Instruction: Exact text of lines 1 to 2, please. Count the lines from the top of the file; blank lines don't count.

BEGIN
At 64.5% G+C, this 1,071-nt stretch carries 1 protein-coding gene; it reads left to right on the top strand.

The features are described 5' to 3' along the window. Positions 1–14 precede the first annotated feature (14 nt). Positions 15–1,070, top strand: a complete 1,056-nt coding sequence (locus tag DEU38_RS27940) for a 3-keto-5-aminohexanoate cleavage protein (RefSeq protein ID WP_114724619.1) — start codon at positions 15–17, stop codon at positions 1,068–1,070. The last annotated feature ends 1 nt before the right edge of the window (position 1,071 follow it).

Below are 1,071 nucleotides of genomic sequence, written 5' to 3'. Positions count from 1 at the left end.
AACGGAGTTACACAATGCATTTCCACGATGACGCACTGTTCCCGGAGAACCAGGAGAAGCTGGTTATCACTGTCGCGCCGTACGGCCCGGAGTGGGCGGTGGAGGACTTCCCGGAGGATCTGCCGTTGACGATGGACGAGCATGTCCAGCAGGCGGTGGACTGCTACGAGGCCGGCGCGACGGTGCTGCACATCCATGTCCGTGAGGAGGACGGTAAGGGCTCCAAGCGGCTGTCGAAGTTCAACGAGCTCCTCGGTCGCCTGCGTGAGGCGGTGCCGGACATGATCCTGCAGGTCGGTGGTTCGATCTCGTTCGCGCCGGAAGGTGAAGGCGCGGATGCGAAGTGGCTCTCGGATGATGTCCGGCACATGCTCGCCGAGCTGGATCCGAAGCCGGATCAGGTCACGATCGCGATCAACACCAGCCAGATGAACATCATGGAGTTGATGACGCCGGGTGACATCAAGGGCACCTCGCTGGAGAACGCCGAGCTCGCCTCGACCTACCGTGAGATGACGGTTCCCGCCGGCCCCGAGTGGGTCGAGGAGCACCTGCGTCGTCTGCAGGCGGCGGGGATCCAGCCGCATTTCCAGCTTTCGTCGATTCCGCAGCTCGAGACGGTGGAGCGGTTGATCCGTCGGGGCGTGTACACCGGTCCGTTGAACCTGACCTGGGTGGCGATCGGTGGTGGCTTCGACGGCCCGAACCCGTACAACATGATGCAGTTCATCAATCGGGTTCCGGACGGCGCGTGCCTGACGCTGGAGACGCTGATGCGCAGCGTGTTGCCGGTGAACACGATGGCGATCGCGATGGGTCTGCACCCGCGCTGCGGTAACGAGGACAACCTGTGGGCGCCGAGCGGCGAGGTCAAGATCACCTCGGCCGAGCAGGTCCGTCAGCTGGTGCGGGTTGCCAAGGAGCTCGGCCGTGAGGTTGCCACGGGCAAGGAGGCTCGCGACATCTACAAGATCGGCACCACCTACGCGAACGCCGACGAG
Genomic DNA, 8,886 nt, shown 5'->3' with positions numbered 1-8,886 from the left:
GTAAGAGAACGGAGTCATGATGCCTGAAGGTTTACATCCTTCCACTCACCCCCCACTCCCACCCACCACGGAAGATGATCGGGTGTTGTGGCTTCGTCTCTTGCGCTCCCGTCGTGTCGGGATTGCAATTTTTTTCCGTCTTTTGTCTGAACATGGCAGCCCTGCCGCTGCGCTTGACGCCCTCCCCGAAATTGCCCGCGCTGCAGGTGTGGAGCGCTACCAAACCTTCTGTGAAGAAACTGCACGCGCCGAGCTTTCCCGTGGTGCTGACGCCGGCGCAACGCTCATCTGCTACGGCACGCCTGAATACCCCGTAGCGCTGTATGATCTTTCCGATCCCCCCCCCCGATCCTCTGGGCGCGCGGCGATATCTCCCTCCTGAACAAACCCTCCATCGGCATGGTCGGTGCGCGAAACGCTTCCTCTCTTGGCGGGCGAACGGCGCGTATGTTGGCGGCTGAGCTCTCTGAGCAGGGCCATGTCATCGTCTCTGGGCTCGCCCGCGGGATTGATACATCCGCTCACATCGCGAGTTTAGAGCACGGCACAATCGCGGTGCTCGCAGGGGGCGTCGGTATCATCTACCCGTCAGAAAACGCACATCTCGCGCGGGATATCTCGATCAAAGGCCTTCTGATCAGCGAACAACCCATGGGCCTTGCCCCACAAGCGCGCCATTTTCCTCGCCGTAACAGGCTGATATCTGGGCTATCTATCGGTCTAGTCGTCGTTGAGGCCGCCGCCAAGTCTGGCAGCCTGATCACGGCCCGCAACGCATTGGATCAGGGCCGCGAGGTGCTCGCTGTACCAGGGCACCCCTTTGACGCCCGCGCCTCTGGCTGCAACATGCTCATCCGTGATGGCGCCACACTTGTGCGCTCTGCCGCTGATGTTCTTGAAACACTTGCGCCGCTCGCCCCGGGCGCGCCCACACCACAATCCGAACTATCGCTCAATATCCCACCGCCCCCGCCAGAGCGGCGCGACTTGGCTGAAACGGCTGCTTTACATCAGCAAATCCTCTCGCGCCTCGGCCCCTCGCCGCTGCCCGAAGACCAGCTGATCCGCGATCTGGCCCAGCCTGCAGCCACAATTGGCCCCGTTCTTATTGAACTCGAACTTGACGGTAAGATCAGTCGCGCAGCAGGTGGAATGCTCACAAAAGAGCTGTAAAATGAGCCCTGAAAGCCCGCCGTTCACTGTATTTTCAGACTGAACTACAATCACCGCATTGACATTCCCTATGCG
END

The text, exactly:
At 64.5% G+C, this 1,071-nt stretch carries 1 protein-coding gene; it reads left to right on the top strand.

The features are described 5' to 3' along the window. Positions 1–14 precede the first annotated feature (14 nt). Positions 15–1,070, top strand: a complete 1,056-nt coding sequence (locus tag DEU38_RS27940) for a 3-keto-5-aminohexanoate cleavage protein (RefSeq protein ID WP_114724619.1) — start codon at positions 15–17, stop codon at positions 1,068–1,070. The last annotated feature ends 1 nt before the right edge of the window (position 1,071 follow it).